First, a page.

“And yet, even as market mechanisms prove their worth--and as President Obama launches a new congressional debate about immigration reform--a consensus is forming among some experts that a government commission, rather than the market, should set immigration levels. Lawmakers crafting an overhaul should be skeptical. Meanwhile, still other reform advocates, including in the American Federation of Labor and Congress of Industrial Organizations, have proposed that Congress delegate the job of setting quotas to a commission. A supposedly neutral group of experts would measure labor shortages and make recommendations to Congress--recommendations that would automatically become law unless lawmakers intervened. Can a commission empanelled by Congress ever be truly neutral? Does the economic data exist to measure labor needs, and can it be compiled fast enough to keep up with the economy? Many employers are skeptical, and rightly so."
This squares with what we saw in our own panel discussion. When Bernie Wolfsdorf suggested that business leaders need to be part of the final CIR solution, labor representatives accused AILA of being willing to sign off on the deal no matter what labor provisions were included, bringing up issues dating back to the Bracero programs of the mid 20th Century. Bernie did a very good job of assuring the labor interests that AILA would not sign off on substandard legislation, and would champion the legal rights of guest workers.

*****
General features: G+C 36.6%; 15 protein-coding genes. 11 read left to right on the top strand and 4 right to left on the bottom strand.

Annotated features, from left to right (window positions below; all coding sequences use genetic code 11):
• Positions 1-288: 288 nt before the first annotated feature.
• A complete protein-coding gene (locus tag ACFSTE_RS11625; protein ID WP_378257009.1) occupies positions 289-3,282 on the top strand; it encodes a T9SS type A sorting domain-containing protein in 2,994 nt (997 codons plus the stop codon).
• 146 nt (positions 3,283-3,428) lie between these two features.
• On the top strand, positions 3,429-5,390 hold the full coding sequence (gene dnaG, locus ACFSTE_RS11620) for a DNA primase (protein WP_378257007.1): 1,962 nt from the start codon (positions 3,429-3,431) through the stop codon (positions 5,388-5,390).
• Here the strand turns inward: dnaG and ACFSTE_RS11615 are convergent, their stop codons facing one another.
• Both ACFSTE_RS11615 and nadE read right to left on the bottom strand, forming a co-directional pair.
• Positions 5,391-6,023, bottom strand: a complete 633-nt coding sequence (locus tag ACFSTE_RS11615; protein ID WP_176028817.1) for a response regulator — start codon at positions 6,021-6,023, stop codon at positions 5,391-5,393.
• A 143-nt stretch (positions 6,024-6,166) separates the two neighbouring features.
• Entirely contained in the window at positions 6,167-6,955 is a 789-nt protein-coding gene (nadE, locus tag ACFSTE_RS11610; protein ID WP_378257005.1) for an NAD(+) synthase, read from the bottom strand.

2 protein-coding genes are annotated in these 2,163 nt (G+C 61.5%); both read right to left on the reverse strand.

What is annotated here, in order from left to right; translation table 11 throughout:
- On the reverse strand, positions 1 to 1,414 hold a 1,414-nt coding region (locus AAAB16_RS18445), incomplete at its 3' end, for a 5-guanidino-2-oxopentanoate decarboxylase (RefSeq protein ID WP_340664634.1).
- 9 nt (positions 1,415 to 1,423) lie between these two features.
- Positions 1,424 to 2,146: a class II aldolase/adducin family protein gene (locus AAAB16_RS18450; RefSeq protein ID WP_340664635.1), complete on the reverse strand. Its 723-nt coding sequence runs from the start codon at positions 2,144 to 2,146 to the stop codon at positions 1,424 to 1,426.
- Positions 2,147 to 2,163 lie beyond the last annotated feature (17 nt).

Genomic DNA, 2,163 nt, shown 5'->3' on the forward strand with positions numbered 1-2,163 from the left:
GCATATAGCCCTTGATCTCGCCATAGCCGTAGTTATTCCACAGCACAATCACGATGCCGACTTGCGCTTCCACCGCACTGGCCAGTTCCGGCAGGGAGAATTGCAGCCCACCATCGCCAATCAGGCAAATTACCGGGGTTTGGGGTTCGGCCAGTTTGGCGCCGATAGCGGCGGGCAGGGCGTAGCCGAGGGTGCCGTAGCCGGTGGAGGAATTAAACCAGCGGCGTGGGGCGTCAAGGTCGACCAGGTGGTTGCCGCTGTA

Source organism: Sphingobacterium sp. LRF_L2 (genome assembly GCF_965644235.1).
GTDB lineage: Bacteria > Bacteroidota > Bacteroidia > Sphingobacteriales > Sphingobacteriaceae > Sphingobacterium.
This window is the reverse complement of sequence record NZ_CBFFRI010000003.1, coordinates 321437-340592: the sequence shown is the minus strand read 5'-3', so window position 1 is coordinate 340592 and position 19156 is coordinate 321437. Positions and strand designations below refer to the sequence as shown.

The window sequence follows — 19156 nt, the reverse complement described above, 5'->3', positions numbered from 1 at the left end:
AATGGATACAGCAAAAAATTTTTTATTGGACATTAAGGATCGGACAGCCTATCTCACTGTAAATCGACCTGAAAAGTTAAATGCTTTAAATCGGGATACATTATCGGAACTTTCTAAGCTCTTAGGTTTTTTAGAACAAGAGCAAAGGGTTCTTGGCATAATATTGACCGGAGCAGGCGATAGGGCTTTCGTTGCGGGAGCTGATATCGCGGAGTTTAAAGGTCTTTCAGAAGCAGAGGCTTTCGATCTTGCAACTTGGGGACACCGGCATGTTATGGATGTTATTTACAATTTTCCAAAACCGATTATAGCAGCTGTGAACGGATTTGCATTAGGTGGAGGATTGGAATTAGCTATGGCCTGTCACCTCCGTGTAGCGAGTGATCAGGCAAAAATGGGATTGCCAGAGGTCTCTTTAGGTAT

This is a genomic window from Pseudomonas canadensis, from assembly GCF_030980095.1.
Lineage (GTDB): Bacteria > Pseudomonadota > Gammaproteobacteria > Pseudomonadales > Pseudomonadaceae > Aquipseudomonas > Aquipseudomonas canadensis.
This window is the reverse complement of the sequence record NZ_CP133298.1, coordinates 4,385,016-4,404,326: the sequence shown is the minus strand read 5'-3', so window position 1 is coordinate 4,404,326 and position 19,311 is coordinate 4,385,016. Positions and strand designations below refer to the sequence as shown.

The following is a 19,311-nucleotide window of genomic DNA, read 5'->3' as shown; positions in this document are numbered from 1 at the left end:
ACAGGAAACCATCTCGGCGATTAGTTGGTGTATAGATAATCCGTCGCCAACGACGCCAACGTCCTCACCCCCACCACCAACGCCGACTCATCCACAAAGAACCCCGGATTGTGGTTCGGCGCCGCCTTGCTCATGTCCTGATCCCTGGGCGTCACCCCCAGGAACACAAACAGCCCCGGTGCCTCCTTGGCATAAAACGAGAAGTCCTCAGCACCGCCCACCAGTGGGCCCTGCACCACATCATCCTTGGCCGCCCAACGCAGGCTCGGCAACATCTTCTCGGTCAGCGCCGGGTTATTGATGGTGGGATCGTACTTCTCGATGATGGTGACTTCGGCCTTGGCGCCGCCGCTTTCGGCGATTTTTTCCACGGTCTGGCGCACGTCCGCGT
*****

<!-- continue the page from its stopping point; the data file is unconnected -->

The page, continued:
This brings me to what I mean, when I talk about leadership on CIR. First of all, as I discussed when I spoke at the panel discussion, if we are to be serious about passing CIR, all of the coaltion members have to understand that nobody can possibly get everything that they want in this CIR bill. The “C” in CIR can just as easily stand for “compromise” as it does for “comprehensive”. However, I also explained that this was a good thing, because in order for the solutions that CIR leaders are advocating to be fair, just, and long lasting, they have to reflect the needs of all members of the coaltion.
It would be wrong to try to pass a CIR that seeks to address the current needs of our society and economy, without addressing the long term ramifications of the bill. I explained that these monumental new immigration overhauls only occur every 25-30 years or so. In other words, our nation has to pass legislation that reflects our best long term predictions for how this legislation will address our immigration needs until well into the 2030’s.
While nobody can clearly read the future, and we do not profess to have any crystal balls about what changes will come over the next two to three decades, we can predict that change will come. The President will ultimately be the leader in the cause that is CIR. However, each of us, in our own way, owes it to society to put aside our own individual priorities, and lead towards a CIR bill that reflects the needs of the greater good that CIR will bring to our nation.
Most of the current leaders working for CIR should understand that this is probably the last major and important CIR legislation that they will actively be involved in putting together in their professional lifetimes. When looked at in that finite context, it will be incumbant upon all of us to work to make this CIR as great and as, well, comprehensive as it could be. For many of us, it will be our crowning acheivement in this field. We have to make this work. Not only must we forge a bill that will become law, we must insure that the final version of the bill will be worthy of our generation’s “best and brightest”.